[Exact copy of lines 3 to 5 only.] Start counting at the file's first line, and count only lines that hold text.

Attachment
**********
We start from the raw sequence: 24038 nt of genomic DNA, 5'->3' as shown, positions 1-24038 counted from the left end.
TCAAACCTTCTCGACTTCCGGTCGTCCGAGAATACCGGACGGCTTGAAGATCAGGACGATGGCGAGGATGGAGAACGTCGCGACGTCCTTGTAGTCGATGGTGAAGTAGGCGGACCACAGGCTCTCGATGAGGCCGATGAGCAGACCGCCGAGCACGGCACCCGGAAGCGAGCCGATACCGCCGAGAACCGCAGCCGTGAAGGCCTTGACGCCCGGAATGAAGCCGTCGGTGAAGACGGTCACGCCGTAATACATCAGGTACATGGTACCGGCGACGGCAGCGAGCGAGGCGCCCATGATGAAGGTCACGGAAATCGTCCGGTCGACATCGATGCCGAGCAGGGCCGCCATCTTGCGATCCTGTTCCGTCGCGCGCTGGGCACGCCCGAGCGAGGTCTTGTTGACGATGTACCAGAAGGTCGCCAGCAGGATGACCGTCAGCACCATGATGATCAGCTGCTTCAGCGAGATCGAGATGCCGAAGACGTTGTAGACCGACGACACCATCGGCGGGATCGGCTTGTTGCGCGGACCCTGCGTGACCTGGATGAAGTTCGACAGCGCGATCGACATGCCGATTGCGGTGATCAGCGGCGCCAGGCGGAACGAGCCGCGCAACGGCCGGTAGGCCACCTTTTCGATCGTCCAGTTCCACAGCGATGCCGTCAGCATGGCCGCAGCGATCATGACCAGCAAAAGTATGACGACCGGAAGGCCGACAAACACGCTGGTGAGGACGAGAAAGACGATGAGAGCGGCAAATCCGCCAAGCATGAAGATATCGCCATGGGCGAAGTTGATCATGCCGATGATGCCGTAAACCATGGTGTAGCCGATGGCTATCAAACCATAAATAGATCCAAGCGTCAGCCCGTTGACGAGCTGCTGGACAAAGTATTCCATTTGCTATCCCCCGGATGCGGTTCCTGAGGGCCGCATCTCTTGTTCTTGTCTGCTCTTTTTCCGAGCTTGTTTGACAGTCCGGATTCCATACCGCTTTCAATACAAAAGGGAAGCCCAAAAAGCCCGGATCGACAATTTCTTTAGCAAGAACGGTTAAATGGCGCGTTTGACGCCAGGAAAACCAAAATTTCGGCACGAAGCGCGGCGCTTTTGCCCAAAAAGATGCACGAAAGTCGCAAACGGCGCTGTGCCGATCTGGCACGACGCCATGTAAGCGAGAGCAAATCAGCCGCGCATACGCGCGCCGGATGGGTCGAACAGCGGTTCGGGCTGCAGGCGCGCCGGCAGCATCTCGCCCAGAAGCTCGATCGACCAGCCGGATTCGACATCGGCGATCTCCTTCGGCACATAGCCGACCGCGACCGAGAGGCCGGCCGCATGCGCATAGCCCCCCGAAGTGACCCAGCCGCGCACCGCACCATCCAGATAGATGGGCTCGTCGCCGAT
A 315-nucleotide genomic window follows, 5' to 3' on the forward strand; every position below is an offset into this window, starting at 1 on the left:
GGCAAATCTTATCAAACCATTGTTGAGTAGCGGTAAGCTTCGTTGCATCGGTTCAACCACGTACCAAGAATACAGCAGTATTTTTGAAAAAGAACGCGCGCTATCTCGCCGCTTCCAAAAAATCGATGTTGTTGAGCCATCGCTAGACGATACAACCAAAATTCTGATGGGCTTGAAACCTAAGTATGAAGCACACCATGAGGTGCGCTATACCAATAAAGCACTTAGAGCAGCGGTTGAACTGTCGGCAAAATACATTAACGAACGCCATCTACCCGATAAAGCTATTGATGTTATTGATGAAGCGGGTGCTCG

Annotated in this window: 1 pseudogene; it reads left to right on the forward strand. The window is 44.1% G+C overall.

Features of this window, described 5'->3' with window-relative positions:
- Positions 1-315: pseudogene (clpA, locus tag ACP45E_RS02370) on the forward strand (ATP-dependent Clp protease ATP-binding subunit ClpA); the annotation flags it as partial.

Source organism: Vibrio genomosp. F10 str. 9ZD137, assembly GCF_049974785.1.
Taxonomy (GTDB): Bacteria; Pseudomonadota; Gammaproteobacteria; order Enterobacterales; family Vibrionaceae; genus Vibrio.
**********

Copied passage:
A 315-nucleotide genomic window follows, 5' to 3' on the forward strand; every position below is an offset into this window, starting at 1 on the left:
GGCAAATCTTATCAAACCATTGTTGAGTAGCGGTAAGCTTCGTTGCATCGGTTCAACCACGTACCAAGAATACAGCAGTATTTTTGAAAAAGAACGCGCGCTATCTCGCCGCTTCCAAAAAATCGATGTTGTTGAGCCATCGCTAGACGATACAACCAAAATTCTGATGGGCTTGAAACCTAAGTATGAAGCACACCATGAGGTGCGCTATACCAATAAAGCACTTAGAGCAGCGGTTGAACTGTCGGCAAAATACATTAACGAACGCCATCTACCCGATAAAGCTATTGATGTTATTGATGAAGCGGGTGCTCG

Annotated in this window: 1 pseudogene; it reads left to right on the forward strand. The window is 44.1% G+C overall.